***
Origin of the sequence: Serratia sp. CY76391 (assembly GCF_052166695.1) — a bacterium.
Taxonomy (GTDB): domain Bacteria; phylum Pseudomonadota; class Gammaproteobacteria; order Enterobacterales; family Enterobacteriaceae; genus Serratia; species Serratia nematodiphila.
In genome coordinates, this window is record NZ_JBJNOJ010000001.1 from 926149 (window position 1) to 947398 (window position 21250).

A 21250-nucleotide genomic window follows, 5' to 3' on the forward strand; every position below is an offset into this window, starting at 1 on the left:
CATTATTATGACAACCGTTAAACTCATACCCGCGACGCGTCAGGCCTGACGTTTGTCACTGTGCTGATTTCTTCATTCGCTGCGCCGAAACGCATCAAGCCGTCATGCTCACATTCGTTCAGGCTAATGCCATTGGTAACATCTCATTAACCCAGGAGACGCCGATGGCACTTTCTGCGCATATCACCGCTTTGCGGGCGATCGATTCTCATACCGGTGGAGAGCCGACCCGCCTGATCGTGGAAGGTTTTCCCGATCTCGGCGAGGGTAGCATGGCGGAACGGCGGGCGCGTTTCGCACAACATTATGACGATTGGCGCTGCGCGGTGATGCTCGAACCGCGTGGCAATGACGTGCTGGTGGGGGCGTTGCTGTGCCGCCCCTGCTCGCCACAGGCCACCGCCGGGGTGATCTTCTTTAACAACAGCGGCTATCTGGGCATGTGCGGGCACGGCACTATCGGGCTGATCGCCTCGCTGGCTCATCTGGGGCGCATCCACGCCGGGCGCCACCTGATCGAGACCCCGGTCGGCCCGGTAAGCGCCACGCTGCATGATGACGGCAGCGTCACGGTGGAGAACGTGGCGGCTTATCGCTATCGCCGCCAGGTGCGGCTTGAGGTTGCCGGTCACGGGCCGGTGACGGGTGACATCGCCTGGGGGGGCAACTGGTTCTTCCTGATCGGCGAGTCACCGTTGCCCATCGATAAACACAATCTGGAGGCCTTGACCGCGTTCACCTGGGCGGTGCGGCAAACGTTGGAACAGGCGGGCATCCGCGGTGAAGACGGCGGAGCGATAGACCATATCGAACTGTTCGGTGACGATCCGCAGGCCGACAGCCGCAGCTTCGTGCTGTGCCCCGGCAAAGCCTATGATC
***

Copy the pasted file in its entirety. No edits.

Origin of the sequence: Serratia sp. CY76391 (assembly GCF_052166695.1) — a bacterium.
Taxonomy (GTDB): domain Bacteria; phylum Pseudomonadota; class Gammaproteobacteria; order Enterobacterales; family Enterobacteriaceae; genus Serratia; species Serratia nematodiphila.
In genome coordinates, this window is record NZ_JBJNOJ010000001.1 from 926149 (window position 1) to 947398 (window position 21250).

A 21250-nucleotide genomic window follows, 5' to 3' on the forward strand; every position below is an offset into this window, starting at 1 on the left:
CATTATTATGACAACCGTTAAACTCATACCCGCGACGCGTCAGGCCTGACGTTTGTCACTGTGCTGATTTCTTCATTCGCTGCGCCGAAACGCATCAAGCCGTCATGCTCACATTCGTTCAGGCTAATGCCATTGGTAACATCTCATTAACCCAGGAGACGCCGATGGCACTTTCTGCGCATATCACCGCTTTGCGGGCGATCGATTCTCATACCGGTGGAGAGCCGACCCGCCTGATCGTGGAAGGTTTTCCCGATCTCGGCGAGGGTAGCATGGCGGAACGGCGGGCGCGTTTCGCACAACATTATGACGATTGGCGCTGCGCGGTGATGCTCGAACCGCGTGGCAATGACGTGCTGGTGGGGGCGTTGCTGTGCCGCCCCTGCTCGCCACAGGCCACCGCCGGGGTGATCTTCTTTAACAACAGCGGCTATCTGGGCATGTGCGGGCACGGCACTATCGGGCTGATCGCCTCGCTGGCTCATCTGGGGCGCATCCACGCCGGGCGCCACCTGATCGAGACCCCGGTCGGCCCGGTAAGCGCCACGCTGCATGATGACGGCAGCGTCACGGTGGAGAACGTGGCGGCTTATCGCTATCGCCGCCAGGTGCGGCTTGAGGTTGCCGGTCACGGGCCGGTGACGGGTGACATCGCCTGGGGGGGCAACTGGTTCTTCCTGATCGGCGAGTCACCGTTGCCCATCGATAAACACAATCTGGAGGCCTTGACCGCGTTCACCTGGGCGGTGCGGCAAACGTTGGAACAGGCGGGCATCCGCGGTGAAGACGGCGGAGCGATAGACCATATCGAACTGTTCGGTGACGATCCGCAGGCCGACAGCCGCAGCTTCGTGCTGTGCCCCGGCAAAGCCTATGATC